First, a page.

Bounty hunter apprehends student at Riverside City College

By Erik Galicia

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The Oct. 8 in-class arrest of a Riverside City College student by unidentified bail bond agents has some worried about the safety of the institution.

The agents were able to enter a noon time fitness class in the Wheelock Gymnasium and apprehend the student in a matter of seconds. Campus police and college officials were not made aware of the raid until after it had happened.

According to Faculty Association President Rhonda Taube, the sneak tactics employed by the agents immediately raised concerns of on-campus ICE raids possibly being conducted in a similar manner.

ICE’s website states that the agency follows a Department of Homeland Security policy that advises against conducting operations at schools and churches. But the policy does not specifically name colleges nor does it prohibit operations in those sensitive locations.

Benjamin Vargas, the educational adviser for RCC’s La Casa Program, warned that the campus community must be mindful of the underhanded tactics that ICE is willing to use.

“ICE will lie,” Vargas said. “They will come in claiming to be someone else and ask, ‘Where’s this building located?’ If they do come, they’ll be on campus asking questions. I hope no one gets tricked.”

The Family Education Rights and Privacy Act prohibits educational institutions from releasing student information even to family members. RCC faculty have been adamant about abiding by the federal act to protect students in the event of immigration enforcement operating on campus.

Vargas once had an unidentified man wearing a suit and badge enter La Casa, located in Room 202 of the Ralph H. Bradshaw Building, and ask for a student.

“I told him I couldn’t give him that information and redirected him to the Kane Building,” Vargas said.

Soon after President Donald Trump took office, USA Today reported that colleges and universities across the country began preparing to protect their students from potential ICE raids.

“But it’s unclear how much power they actually have to shield their students,” the story read.

In February of 2017, the Board of Trustees passed a resolution declaring that the Riverside Community College District would not cooperate with ICE. But that resolution does not provide a policy that barrs outside agencies from the district’s open campuses.

After last month’s bond agent incident, RCCD Police Chief Shauna Gates reassured the district’s no cooperation rule. She also admitted that entry is technically not prohibited to outsiders and that her hands are tied if ICE agents show up with a warrant, which students and faculty should always ask to see if confronted by an agent.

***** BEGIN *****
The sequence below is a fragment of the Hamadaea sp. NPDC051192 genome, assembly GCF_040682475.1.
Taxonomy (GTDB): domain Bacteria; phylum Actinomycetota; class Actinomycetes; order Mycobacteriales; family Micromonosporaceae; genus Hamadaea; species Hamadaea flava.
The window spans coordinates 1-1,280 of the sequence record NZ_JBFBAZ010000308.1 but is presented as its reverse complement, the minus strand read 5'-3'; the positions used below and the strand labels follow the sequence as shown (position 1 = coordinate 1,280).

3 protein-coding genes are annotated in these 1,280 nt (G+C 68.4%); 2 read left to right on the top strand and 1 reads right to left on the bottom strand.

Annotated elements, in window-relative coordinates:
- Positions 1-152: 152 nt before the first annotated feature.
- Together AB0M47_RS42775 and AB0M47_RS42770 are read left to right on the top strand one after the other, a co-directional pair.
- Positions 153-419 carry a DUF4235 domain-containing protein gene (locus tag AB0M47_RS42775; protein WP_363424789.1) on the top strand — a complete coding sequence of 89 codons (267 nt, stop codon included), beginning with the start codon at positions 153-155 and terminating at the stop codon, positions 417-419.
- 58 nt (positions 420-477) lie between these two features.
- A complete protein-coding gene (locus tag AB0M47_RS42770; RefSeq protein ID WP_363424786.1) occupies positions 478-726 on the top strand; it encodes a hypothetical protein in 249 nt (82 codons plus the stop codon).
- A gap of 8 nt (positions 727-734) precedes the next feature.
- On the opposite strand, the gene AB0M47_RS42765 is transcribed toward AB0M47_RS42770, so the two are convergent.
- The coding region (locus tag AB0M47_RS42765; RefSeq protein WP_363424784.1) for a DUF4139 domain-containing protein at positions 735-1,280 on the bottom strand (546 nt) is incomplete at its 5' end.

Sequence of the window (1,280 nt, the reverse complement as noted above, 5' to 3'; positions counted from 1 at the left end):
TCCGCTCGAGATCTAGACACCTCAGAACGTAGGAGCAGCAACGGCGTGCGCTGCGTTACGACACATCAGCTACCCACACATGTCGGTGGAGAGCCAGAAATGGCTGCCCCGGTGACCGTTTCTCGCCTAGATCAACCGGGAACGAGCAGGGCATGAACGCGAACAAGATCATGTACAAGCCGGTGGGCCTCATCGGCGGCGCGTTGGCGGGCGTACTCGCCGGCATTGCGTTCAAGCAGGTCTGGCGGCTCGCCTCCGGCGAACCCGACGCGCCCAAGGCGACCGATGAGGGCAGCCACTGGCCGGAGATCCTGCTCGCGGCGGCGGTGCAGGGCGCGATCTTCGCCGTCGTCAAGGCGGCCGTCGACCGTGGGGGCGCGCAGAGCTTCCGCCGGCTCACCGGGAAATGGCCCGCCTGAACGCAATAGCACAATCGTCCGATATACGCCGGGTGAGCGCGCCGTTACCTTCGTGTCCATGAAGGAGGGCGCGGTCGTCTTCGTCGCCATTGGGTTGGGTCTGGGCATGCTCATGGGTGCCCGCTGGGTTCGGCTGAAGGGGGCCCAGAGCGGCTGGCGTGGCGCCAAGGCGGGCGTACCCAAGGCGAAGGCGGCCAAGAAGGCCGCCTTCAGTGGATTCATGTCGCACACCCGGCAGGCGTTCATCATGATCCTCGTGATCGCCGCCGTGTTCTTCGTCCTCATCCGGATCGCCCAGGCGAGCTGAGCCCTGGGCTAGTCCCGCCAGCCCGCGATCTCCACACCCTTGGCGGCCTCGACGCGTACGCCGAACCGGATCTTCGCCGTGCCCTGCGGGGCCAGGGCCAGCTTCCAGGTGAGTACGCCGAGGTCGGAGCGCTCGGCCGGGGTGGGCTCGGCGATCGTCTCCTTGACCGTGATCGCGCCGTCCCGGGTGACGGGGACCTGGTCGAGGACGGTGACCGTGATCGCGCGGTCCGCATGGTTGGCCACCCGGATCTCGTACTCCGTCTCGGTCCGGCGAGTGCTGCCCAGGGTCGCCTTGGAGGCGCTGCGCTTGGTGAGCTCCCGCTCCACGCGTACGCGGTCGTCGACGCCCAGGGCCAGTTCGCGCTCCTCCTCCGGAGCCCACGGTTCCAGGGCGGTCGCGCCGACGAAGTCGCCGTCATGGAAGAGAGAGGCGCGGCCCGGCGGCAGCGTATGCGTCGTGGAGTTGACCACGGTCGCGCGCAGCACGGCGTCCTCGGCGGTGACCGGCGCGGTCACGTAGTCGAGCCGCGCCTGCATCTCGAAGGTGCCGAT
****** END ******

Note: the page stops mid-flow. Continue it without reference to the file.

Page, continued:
RCC student Silvestre Tomas expressed concern over the lack of visible security on campus.

“I don’t really see security around,” he said. “I think we need increased police patrols.”

Another RCC student, Selenia Serrano, recalled the February 2018 suicide of a student in the parking structure. She explained that the suicide may not have taken place if the victim would have noticed security patrols.

“The thing about this campus is that it’s not gated,” Serrano said. “I think it’s pretty scary that anyone can come in and do things unnoticed.”

Serrano also suggested that professors should be required to lock their doors at the beginning of class in an attempt to shield students from ICE.

“I can bring the issue to the other two presidents (in the district) and the student trustee,” Angel Contreras, Associated Students of Riverside City College president, said about Serrano’s suggestion.

Contreras also agreed to push for the presence of ICE on Campus to be included in RCC’s emergency text message system.

“All faculty must be aware of what to do,” Contreras said. “Out of all three campuses (in the district), RCC has the highest number of undocumented students. We want those undocumented students to be able to participate.”

Vargas urged that allies of DREAMERS look out for their undocumented peers.

“Luckily, we haven’t had an ICE raid,” Vargas said. “We need a culture that cares and supports these students.”

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